Anyone who has children in their life knows they have an infinitely curious mind and will ask all sorts of questions to learn more about the world around them. These questions come at all times of the day; breakfast, to and from school, in the classroom and before they go to bed, and can be silly or serious.
The questions can range from all kinds of topics, and you never know when to expect them. When it is a fact-based query, there is usually an easy answer, which can be looked up if you don’t know the response off the top of your head. However, for those questions which are a little more philosophical and personal, you may have to stop and think before answering to avoid confusing them even more.
Don’t Rush to Answer
If a child poses a serious question, such as one about an ill or deceased relative, don’t rush to answer or dismiss it. Ask for more details, so you can properly understand what they are asking, and take time to choose your words carefully. Giving a quick answer can leave them even more confused, and when it is serious, you need to consider their feelings about what they are asking too. It could be an upsetting question to them, so brushing it off can make a situation worse.
Keep it Simple
The questions “why is the sky blue?” or “how are babies made?” can be a bit complicated to explain to a young child, and could easily lead to more complicated questions you need to look up. Keeping answers to difficult questions simple is the best rule of thumb as over-explaining is confusing, and a simple answer is likely to keep your child or pupil happier for longer. Wait until they are older and able to understand fully, to provide longer answers.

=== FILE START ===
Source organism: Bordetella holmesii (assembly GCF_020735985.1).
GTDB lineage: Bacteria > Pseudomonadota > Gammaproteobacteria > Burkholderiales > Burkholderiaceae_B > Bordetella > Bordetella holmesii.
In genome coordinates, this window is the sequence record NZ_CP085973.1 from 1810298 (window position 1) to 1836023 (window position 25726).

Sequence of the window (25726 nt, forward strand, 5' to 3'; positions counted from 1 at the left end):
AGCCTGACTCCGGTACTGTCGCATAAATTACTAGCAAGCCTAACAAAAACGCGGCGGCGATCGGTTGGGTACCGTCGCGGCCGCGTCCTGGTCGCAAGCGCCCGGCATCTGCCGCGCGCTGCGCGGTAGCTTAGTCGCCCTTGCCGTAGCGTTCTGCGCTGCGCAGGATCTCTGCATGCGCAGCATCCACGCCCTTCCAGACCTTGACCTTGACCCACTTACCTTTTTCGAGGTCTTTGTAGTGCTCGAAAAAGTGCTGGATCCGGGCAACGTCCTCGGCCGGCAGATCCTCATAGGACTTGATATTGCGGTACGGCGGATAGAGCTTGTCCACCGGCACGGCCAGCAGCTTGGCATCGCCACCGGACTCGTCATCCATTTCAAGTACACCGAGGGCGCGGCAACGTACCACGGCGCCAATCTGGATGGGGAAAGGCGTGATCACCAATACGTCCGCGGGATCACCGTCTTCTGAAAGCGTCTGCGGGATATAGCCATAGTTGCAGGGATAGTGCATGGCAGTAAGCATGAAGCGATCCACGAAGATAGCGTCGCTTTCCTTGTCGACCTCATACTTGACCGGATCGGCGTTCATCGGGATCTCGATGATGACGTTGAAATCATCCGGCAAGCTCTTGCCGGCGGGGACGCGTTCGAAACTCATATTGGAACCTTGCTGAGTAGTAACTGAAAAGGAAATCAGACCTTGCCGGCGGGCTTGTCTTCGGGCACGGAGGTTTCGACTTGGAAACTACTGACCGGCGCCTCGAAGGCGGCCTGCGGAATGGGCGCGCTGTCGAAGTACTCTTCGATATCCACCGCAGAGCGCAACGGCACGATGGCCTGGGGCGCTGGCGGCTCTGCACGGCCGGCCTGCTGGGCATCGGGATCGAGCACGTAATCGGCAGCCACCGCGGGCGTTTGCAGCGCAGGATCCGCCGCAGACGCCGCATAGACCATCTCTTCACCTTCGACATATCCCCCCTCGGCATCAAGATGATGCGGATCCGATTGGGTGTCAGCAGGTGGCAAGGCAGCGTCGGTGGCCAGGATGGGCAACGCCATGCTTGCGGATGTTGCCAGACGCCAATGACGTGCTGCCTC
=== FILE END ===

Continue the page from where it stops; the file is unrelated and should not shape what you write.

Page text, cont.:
Suggest Researching it Together
For more complex questions, such as those about news events, science or history, suggest looking it up together, and don’t be afraid of saying you don’t know. Saying a question is a big one that needs a bit more thinking means you won’t respond with something incorrect you may regret later. Going home and opening an encyclopaedia or searching Google together shows your child; it is okay to always be educating yourself, and that knowledge is important and exciting.
Ask Them What They Think
Questions that revolve around Santa and the Tooth Fairy are always ones to give a second thought to before answering. If the question is about if they are real, it could mean other children are saying Santa and the Tooth Fairy are not real and either want to believe them or don’t. Asking what they think about it can help determine how you answer.
Let Other Parents, Guardians or Teachers Know
If your child has been asking more questions recently about a certain topic, such as sexuality, gender or relationships, it is important to let other adults who care for them know. Your spouse or co-guardian may have given a different answer to the question, and different answers can lead to conflict and confusion in the child. Making sure everyone is on the same page provides a reliable response so the child will not get confused, and reassure them that no question is bad, particularly at a young age.
We’d love to know how you have handled some of the big questions your children have asked you? At St Peter’s Prep, an independent pre-school, Devon, we work hard to make sure our pupils’ curiosity is always catered for. We are also always happy to answer parents questions about pupils’ curriculum and performance in class.